Gurpreet Singh: Vigil in memory of the victims of 1984 Sikh genocide held in Surrey

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      Members of Metro Vancouver's South Asian community came together to raise their voices for justice to the survivors of state sponsored violence against Sikhs in the first week of November, 1984.  

      Organized by the Indians Abroad for Pluralist India, the vigil was opened by Indigenous activist Jenifer Allen at Holland Park in Surrey on Sunday (November 1) evening. 

      She tried to make connections between cultural genocide of First Nations in Canada with the ongoing genocide of minorities elsewhere in the world.  

      Thousands of innocent Sikhs were slaughtered all across India by the political goons following the assassination of then prime minister Indira Gandhi by her Sikh bodyguards seeking revenge for a military attack on their holiest shrine in June that year. 

      Many senior politicians and police officers who were complicit in the massacre remain unpunished. Not only were the slain leader’s Congress party involved, but so too were members of the currently ruling right-wing Hindu nationalist Bhartiya Janata Party. 

      This was done to polarize Hindu majority by demonizing Sikhs in the ensuing general election. This pattern has been repeated under the BJP rule because of the culture of impunity in 1984.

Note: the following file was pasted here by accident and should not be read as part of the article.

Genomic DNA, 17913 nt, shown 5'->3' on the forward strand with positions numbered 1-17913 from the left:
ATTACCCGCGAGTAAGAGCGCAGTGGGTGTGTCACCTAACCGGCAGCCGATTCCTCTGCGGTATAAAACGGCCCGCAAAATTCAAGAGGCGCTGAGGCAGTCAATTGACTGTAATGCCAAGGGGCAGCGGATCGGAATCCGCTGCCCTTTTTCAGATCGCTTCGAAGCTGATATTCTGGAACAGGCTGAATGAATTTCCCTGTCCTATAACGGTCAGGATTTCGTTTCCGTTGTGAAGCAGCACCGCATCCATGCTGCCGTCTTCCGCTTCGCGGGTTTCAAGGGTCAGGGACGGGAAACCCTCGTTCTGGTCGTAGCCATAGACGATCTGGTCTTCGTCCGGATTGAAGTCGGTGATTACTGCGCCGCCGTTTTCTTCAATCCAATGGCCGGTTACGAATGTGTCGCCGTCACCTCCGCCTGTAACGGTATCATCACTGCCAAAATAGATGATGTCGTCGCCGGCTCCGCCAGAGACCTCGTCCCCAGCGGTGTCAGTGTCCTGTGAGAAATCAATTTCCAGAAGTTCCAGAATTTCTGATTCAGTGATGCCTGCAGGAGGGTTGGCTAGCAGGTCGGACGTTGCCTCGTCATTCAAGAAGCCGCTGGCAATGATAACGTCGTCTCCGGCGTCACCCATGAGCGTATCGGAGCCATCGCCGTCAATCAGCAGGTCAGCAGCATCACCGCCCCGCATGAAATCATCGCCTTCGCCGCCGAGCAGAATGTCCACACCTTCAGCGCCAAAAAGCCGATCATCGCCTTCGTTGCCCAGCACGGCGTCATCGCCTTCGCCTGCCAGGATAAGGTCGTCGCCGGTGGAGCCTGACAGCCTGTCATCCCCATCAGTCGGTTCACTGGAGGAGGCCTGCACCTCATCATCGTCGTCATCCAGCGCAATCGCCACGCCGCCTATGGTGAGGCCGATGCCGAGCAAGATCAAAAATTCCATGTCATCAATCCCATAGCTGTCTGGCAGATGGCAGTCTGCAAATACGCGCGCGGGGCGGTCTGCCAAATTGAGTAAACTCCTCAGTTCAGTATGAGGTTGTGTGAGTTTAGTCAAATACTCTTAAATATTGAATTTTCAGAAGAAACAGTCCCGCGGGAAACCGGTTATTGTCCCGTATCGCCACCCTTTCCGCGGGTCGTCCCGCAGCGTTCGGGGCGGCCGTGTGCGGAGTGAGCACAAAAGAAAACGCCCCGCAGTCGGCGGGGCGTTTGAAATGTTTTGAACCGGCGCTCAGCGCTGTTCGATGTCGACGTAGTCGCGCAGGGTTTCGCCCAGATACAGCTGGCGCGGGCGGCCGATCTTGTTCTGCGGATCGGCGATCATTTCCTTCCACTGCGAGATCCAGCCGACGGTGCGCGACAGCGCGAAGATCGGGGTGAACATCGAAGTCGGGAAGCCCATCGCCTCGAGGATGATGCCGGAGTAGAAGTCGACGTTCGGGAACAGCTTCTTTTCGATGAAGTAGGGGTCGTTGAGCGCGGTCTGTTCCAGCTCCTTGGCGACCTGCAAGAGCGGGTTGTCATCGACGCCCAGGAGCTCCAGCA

Speakers at the Surrey event were unanimous in their criticism of the Indian state for allowing systemic violence against religious minorities, including Sikhs, Muslims, and Christians—as well as oppressed communities such as Dalits [so-called "untouchables"}—under the garb of secularism and democracy.   

      Among those who addressed the gathering included member of Parliament Randeep Singh Sarai and Sikh activists Tejinder Kaur, Gian Singh Gill, Inderjit Singh Bains, Harbans Singh Aujla, Hardeep Singh Nijjar, Charanjit Singh Sujjon, Dr. Gurvinder Singh Dhaliwal, and Gurmukh Singh Deol. 

      Two Muslim activists, Imtiaz Popat and Sayed Wajahat, also spoke on the occasion. And Preet Manpreet and Parminder Swaich recited poems in memory of the victims of 1984 pogrom.    

      The participants raised slogans against ongoing state repression in India targeting minorities and political dissidents.